From Gene Wengert, forum technical advisor:
A kiln operator does not stand forever running a kiln. For hardwoods, time involved is less than an hour a day. Oftentimes a computer kiln runs faster because the kiln is hotter or drier. For softwood dimension, even less time is required of an operator. A well run kiln by an operator will dry as fast as a computer kiln. This is because it is the lumber in most cases that determines or controls the safe drying rate. Certainly a good operator is not guessing, but uses knowledge and kiln data to make good decisions. I do favor computer kilns, especially for softwoods. Remember who developed the first TDAL zone kiln for softwoods (at Union Camp)? Answer: myself and Larry Culpepper.

From the original questioner:
Did your TDAL zone control run by time or shut down by calculated moisture content? I haven't seen many fully automatic kiln controls around. Please let me know of any on the market today.

From contributor F:
The reason we are still drying by schedule control is that kiln manufacturers refuse not to progress to manufacture a system to dry by process control. "What is wrong with the old, outdated controls and a calculator?" The process can easily be performed quicker and resulting in higher quality if the lumber is monitored properly. Just because we have dried billions of board feet does not mean it cannot be performed better. The problem with current computer controls, as well as schedule controls, is that they do not monitor the lumber in regard to quality items. There is a method that can see warp, checking and other quality items. By monitoring these quality items the method can advance the kiln set points much quicker.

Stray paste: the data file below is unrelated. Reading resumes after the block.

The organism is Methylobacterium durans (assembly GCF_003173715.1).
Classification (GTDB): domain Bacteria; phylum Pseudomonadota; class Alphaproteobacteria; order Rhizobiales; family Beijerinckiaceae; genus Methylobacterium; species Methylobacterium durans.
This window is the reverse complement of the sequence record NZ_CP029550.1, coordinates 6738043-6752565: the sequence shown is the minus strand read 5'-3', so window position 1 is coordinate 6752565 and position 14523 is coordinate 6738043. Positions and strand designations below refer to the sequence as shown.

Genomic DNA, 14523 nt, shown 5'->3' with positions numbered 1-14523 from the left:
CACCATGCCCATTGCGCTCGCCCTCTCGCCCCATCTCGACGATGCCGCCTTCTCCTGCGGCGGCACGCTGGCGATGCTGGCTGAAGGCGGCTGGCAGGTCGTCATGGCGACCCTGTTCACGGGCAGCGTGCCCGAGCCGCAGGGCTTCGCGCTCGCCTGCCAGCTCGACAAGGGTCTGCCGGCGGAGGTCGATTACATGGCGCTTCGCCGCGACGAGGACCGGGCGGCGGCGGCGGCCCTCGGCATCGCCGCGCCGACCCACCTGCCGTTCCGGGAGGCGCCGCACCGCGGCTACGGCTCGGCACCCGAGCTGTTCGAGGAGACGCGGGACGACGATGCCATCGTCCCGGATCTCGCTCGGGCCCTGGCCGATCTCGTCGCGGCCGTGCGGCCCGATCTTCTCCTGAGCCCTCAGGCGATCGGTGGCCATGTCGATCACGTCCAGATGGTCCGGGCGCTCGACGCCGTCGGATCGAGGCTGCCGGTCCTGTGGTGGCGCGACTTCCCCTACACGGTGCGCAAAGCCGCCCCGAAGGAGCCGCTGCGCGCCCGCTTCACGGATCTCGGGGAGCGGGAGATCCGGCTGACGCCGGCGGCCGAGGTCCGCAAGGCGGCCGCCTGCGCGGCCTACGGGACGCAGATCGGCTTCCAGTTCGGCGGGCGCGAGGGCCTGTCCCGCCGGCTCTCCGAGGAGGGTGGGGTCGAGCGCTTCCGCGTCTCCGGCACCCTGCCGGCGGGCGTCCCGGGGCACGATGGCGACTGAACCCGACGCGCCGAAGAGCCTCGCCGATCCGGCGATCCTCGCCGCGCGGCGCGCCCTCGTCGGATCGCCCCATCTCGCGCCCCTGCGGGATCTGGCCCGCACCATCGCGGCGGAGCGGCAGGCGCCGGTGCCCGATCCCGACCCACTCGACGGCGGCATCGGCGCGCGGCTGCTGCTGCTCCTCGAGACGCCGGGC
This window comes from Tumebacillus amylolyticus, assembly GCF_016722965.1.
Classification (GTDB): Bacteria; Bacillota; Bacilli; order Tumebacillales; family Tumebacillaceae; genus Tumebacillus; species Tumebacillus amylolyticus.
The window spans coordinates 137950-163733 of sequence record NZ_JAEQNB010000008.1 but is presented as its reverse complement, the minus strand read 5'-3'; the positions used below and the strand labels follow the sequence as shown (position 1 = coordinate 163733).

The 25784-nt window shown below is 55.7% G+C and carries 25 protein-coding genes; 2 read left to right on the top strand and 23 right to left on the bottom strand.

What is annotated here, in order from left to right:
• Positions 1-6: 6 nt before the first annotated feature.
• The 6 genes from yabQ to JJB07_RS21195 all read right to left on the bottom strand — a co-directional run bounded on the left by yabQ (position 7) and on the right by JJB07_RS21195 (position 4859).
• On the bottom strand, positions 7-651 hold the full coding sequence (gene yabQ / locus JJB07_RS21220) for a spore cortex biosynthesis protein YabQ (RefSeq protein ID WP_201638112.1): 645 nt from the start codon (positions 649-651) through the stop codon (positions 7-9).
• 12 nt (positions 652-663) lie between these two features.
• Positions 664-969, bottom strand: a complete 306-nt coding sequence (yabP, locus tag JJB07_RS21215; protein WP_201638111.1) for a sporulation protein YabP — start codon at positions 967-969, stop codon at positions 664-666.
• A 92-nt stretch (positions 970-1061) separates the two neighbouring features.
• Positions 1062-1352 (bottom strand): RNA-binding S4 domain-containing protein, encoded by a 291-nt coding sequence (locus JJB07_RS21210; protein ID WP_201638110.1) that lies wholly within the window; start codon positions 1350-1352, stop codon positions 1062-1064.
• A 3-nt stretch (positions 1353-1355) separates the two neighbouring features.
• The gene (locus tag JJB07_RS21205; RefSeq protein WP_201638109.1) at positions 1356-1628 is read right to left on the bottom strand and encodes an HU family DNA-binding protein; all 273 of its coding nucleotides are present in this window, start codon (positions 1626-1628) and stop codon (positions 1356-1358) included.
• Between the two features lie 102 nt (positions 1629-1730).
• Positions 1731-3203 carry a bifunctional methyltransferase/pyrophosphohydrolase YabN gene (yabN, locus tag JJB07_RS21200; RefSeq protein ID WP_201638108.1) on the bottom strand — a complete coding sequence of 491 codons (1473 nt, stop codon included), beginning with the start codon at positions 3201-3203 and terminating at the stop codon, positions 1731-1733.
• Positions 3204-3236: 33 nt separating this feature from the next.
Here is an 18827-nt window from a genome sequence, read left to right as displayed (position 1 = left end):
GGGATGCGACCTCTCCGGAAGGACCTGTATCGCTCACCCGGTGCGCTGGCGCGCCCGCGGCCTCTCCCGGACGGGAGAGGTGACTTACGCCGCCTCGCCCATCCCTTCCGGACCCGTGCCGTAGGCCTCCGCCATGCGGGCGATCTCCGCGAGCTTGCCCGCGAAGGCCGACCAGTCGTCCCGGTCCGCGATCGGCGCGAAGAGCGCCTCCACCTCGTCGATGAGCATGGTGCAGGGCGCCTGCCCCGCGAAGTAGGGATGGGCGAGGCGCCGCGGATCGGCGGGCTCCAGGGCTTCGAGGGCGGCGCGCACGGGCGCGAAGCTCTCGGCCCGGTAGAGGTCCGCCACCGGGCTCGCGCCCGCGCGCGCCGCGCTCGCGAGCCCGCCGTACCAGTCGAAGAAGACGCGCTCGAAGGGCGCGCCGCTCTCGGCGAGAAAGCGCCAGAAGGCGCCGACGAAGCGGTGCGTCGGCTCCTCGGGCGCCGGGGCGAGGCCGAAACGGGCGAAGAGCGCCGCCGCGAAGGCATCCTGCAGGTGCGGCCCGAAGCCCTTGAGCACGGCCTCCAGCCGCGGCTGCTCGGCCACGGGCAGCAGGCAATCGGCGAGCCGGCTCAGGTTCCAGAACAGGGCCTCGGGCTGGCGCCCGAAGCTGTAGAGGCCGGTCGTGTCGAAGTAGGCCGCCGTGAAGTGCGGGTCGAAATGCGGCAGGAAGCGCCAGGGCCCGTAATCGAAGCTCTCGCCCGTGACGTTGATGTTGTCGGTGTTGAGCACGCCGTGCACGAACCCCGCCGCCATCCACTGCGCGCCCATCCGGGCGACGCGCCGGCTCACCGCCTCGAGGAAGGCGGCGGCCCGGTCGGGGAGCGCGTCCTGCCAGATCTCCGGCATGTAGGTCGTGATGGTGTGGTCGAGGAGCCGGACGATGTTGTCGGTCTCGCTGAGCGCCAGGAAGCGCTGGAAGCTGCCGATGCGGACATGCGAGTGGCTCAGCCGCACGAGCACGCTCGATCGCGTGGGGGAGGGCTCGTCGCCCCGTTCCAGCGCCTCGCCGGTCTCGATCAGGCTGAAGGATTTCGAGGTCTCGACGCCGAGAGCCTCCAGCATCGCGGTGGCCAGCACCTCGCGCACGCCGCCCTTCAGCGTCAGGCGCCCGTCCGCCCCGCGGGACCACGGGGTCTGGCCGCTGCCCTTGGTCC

From Gene Wengert, forum technical advisor:
The TDAL kiln provided more heat where the lumber was wetter (on the average) by using zone controls and also estimating MC during drying. It also estimated final MC quite accurately so that shut down could be controlled. They are widely used in the South USA. There are many automatic controls today - almost all softwood kilns and many hardwood kilns. Manufacturers are too numerous to mention. No kilns I have seen measure warp or checking during drying. How would one do that directly without spending huge sums of money?

From Gene Wengert, forum technical advisor: